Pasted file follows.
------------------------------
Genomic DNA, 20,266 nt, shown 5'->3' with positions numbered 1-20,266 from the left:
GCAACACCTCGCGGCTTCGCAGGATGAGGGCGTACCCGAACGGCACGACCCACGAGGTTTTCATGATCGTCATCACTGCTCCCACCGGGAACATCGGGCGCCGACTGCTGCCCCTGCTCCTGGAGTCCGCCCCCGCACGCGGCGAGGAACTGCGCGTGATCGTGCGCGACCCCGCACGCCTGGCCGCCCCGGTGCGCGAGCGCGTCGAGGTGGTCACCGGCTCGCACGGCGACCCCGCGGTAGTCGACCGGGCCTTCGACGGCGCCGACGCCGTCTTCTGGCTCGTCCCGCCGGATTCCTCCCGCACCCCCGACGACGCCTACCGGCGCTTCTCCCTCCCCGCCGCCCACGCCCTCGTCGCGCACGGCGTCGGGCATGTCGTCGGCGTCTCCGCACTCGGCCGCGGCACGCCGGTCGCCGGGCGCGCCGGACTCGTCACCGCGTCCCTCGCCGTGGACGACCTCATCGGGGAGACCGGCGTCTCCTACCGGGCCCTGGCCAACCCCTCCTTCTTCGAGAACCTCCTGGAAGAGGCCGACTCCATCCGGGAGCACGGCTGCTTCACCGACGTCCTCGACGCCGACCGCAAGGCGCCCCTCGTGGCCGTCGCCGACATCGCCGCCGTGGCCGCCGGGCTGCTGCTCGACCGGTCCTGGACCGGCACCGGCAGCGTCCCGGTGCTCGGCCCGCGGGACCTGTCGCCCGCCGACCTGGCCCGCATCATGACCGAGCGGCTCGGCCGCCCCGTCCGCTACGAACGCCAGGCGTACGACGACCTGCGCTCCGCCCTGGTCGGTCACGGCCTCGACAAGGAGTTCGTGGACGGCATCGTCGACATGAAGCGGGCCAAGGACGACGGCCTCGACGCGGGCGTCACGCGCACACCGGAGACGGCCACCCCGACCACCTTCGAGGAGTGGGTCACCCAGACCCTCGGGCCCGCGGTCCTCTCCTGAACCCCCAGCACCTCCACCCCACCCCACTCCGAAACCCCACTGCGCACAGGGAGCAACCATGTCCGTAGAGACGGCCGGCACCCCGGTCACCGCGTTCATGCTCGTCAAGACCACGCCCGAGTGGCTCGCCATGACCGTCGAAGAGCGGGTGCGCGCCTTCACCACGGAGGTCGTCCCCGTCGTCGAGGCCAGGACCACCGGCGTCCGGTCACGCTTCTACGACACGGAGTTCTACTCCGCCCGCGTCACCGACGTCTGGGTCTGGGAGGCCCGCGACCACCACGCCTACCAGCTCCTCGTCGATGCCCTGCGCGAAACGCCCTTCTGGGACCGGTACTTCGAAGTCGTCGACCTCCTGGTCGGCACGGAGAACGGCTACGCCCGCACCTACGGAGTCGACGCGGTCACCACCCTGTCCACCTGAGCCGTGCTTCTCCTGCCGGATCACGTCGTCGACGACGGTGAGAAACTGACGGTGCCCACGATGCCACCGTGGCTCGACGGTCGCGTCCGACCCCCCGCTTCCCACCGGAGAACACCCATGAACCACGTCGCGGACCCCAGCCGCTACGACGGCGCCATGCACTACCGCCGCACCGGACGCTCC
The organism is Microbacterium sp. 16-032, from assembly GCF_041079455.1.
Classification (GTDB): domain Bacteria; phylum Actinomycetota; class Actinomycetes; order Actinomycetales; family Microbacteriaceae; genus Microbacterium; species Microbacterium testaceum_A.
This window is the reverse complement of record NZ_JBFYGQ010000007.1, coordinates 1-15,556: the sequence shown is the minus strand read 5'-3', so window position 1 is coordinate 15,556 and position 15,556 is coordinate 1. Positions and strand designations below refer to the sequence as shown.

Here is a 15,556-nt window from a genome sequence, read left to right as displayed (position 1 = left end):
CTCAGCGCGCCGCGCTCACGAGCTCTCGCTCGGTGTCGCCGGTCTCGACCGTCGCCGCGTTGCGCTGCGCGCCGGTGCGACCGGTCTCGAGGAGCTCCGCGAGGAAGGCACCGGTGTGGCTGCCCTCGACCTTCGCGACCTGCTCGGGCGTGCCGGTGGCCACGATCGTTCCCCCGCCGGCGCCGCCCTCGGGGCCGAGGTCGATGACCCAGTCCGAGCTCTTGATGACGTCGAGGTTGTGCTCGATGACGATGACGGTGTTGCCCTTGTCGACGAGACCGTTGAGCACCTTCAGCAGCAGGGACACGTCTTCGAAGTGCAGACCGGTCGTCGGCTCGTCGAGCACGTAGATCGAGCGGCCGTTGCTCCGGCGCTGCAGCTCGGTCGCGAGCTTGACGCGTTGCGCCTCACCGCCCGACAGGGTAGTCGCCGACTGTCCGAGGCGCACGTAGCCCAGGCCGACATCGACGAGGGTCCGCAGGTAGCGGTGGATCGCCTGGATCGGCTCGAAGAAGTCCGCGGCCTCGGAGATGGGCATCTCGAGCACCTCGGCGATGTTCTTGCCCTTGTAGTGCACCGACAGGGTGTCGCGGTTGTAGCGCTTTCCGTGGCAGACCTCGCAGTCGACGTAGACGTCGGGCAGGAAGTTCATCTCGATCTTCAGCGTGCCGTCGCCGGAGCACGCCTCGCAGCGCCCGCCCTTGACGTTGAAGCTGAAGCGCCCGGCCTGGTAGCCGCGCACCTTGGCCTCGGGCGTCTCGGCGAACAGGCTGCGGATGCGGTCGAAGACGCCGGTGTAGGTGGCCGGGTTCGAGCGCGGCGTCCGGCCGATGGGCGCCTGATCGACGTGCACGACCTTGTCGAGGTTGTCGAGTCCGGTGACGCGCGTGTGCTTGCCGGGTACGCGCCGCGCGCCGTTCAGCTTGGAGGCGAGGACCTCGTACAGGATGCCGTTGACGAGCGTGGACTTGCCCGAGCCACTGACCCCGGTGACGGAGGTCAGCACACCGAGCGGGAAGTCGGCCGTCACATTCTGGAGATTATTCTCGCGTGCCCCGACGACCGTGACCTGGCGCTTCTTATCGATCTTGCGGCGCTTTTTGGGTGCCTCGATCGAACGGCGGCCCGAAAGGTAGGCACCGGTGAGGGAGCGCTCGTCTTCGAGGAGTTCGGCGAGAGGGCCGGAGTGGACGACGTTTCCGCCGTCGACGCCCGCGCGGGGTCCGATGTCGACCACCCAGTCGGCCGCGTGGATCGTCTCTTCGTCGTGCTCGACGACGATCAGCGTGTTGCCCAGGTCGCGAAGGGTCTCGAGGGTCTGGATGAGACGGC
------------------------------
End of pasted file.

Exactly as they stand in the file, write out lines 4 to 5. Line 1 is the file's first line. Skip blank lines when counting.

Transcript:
Classification (GTDB): domain Bacteria; phylum Actinomycetota; class Actinomycetes; order Actinomycetales; family Microbacteriaceae; genus Microbacterium; species Microbacterium testaceum_A.
This window is the reverse complement of record NZ_JBFYGQ010000007.1, coordinates 1-15,556: the sequence shown is the minus strand read 5'-3', so window position 1 is coordinate 15,556 and position 15,556 is coordinate 1. Positions and strand designations below refer to the sequence as shown.